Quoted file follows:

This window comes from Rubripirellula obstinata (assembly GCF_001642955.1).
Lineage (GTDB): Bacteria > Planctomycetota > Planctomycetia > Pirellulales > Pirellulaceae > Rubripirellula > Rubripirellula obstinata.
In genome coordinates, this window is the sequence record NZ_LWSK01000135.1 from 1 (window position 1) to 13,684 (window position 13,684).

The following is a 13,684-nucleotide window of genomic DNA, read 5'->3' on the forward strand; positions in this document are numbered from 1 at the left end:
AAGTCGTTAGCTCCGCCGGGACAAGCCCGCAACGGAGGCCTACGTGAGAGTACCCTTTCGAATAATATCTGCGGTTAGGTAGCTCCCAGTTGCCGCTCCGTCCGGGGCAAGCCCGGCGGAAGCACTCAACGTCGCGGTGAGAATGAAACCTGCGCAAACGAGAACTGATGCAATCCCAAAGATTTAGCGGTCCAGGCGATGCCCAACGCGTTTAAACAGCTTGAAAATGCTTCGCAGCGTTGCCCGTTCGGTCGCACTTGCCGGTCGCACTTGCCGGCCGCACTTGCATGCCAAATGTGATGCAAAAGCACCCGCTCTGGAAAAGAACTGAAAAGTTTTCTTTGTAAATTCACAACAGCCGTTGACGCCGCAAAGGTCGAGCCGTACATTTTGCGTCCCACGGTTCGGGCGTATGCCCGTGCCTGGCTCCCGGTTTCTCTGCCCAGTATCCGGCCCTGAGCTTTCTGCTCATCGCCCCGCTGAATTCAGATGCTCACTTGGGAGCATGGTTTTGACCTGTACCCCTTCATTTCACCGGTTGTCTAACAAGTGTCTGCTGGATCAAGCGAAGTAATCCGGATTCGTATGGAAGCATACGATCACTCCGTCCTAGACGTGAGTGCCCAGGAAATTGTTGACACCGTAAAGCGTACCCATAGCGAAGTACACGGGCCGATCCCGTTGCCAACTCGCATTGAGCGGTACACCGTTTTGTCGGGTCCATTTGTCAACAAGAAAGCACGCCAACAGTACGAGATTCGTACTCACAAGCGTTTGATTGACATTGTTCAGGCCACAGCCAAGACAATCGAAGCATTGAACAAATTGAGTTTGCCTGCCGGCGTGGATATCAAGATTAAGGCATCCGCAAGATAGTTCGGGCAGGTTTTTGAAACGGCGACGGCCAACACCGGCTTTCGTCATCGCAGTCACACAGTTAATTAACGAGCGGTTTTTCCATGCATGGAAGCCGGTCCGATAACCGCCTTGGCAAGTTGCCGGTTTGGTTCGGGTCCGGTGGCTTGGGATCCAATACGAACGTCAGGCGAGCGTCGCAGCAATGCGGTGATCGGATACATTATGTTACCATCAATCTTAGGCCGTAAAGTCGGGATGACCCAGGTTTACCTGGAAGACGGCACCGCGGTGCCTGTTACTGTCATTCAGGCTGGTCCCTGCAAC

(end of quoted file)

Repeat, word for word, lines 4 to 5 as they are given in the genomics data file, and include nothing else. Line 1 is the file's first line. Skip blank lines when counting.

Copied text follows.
The following is a 13,684-nucleotide window of genomic DNA, read 5'->3' on the forward strand; positions in this document are numbered from 1 at the left end:
AAGTCGTTAGCTCCGCCGGGACAAGCCCGCAACGGAGGCCTACGTGAGAGTACCCTTTCGAATAATATCTGCGGTTAGGTAGCTCCCAGTTGCCGCTCCGTCCGGGGCAAGCCCGGCGGAAGCACTCAACGTCGCGGTGAGAATGAAACCTGCGCAAACGAGAACTGATGCAATCCCAAAGATTTAGCGGTCCAGGCGATGCCCAACGCGTTTAAACAGCTTGAAAATGCTTCGCAGCGTTGCCCGTTCGGTCGCACTTGCCGGTCGCACTTGCCGGCCGCACTTGCATGCCAAATGTGATGCAAAAGCACCCGCTCTGGAAAAGAACTGAAAAGTTTTCTTTGTAAATTCACAACAGCCGTTGACGCCGCAAAGGTCGAGCCGTACATTTTGCGTCCCACGGTTCGGGCGTATGCCCGTGCCTGGCTCCCGGTTTCTCTGCCCAGTATCCGGCCCTGAGCTTTCTGCTCATCGCCCCGCTGAATTCAGATGCTCACTTGGGAGCATGGTTTTGACCTGTACCCCTTCATTTCACCGGTTGTCTAACAAGTGTCTGCTGGATCAAGCGAAGTAATCCGGATTCGTATGGAAGCATACGATCACTCCGTCCTAGACGTGAGTGCCCAGGAAATTGTTGACACCGTAAAGCGTACCCATAGCGAAGTACACGGGCCGATCCCGTTGCCAACTCGCATTGAGCGGTACACCGTTTTGTCGGGTCCATTTGTCAACAAGAAAGCACGCCAACAGTACGAGATTCGTACTCACAAGCGTTTGATTGACATTGTTCAGGCCACAGCCAAGACAATCGAAGCATTGAACAAATTGAGTTTGCCTGCCGGCGTGGATATCAAGATTAAGGCATCCGCAAGATAGTTCGGGCAGGTTTTTGAAACGGCGACGGCCAACACCGGCTTTCGTCATCGCAGTCACACAGTTAATTAACGAGCGGTTTTTCCATGCATGGAAGCCGGTCCGATAACCGCCTTGGCAAGTTGCCGGTTTGGTTCGGGTCCGGTGGCTTGGGATCCAATACGAACGTCAGGCGAGCGTCGCAGCAATGCGGTGATCGGATACATTATGTTACCATCAATCTTAGGCCGTAAAGTCGGGATGACCCAGGTTTACCTGGAAGACGGCACCGCGGTGCCTGTTACTGTCATTCAGGCTGGTCCCTGCAAC